Use this URL to cite or link to this record in EThOS: https://ethos.bl.uk/OrderDetails.do?uin=uk.bl.ethos.784546
Title: International criminal courts and the introduction of the Daubert standard as a mode of assessing the psychological impact of warfare on civilians : a comparative perspective
Author: Solomon, Solon
ISNI:       0000 0004 7970 0957
Awarding Body: King's College London
Current Institution: King's College London (University of London)
Date of Award: 2019
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Abstract:
This research project aims to address the oxymoron created by the fact that although the infliction of serious mental harm is an international crime and, as in every crime according to the legality principle that applies in criminal law, all of its elements have to be proven in order for the defendant to be convicted, in the course of warfare, international criminal courts and tribunals convict defendants for the causation of serious mental harm to civilians with no recourse from ad hoc furnished psychological and psychiatric opinions and reports. Rather convictions are made through discussion only of facts or by citing psychological reports for the mental harm incurred in general to the wider affected civilian population. On this account, and taking as a model the Daubert standard which requires a judge to take a stance on issues of scientific or technical expertise by relying only on reliable expert opinions and reports, the current thesis explores whether the particular standard and its reliability precept that originate from the U.S. criminal procedure can be transplanted into international criminal law. This would thereby oblige international judges to relate to civilian mental harm only through ad hoc provided substantiated psychological opinions and reports. This thesis can be largely seen as informally divided into three thematic units. The first one relates to the international criminal law contour and explores how international criminal courts and tribunals, with no resort to psychological opinions and reports provided ad hoc, reach the conclusion that civilians have suffered mental harm. Underlining the problems such practice creates for the integrity of law, a possible way of introducing the Daubert standard as a general principle, is further explored. Following this thread of thought, the discussion in the second thematic unit takes place on a domestic law framework and looks at the Daubert standard as a domestic principle that could be possibly transplanted into international criminal law. The analysis begins by delineating the standard in the U.S. jurisprudence from where it originated, and continues to encompass about twenty different legal orders in coming to underline the need different legal systems point out for issues of expertise to be addressed by the judge on scientifically reliable grounds. Finally, in the third thematic unit, the thesis returns again to the international contours to discuss and demonstrate that the reluctance of international criminal courts and tribunals to resort to the aid of mental health experts for the assessment of the psychological harm suffered by civilians, is not something that should be seen as related to any structural limitations these courts may face in addressing such psychological opinions and reports.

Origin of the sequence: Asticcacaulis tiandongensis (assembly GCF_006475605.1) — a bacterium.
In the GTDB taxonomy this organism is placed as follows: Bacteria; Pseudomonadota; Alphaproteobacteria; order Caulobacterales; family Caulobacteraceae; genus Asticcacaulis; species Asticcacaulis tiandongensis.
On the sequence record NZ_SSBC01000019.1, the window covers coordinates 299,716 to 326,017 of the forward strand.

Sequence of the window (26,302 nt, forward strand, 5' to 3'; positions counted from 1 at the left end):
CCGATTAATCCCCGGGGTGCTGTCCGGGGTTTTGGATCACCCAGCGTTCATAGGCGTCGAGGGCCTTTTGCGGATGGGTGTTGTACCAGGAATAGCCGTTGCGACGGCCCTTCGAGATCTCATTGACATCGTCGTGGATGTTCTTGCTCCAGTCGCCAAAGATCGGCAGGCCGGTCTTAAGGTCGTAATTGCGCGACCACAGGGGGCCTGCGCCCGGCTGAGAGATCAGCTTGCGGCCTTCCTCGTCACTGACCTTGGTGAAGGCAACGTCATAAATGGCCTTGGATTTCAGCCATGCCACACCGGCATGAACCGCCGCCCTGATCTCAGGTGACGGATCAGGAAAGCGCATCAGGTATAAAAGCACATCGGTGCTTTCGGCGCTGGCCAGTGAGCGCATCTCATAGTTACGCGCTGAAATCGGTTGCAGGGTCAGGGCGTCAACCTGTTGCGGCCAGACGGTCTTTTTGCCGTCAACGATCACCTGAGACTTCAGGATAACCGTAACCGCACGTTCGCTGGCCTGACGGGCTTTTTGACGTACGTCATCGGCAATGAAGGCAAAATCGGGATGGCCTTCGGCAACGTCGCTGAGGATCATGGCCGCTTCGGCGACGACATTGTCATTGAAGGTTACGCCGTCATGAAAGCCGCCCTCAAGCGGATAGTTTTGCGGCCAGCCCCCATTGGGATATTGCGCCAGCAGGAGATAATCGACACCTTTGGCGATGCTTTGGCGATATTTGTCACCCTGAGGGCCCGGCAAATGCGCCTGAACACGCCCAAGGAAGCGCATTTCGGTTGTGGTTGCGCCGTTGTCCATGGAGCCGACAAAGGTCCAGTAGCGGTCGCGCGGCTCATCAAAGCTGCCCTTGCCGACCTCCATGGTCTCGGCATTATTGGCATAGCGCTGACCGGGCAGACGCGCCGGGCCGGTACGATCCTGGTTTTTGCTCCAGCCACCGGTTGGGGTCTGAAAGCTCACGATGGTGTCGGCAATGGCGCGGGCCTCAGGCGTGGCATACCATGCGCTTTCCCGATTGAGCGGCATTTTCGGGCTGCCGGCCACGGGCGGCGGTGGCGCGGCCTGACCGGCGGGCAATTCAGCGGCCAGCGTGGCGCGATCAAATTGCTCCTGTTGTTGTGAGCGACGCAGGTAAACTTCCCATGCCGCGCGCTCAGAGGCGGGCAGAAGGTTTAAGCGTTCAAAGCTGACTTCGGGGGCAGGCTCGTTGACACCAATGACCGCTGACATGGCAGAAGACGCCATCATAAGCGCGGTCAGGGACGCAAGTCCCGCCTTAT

Supervisor: Biondi, Andrea Sponsor: Not available
Qualification Name: Thesis (Ph.D.) Qualification Level: Doctoral
EThOS ID: uk.bl.ethos.784546  DOI: Not available
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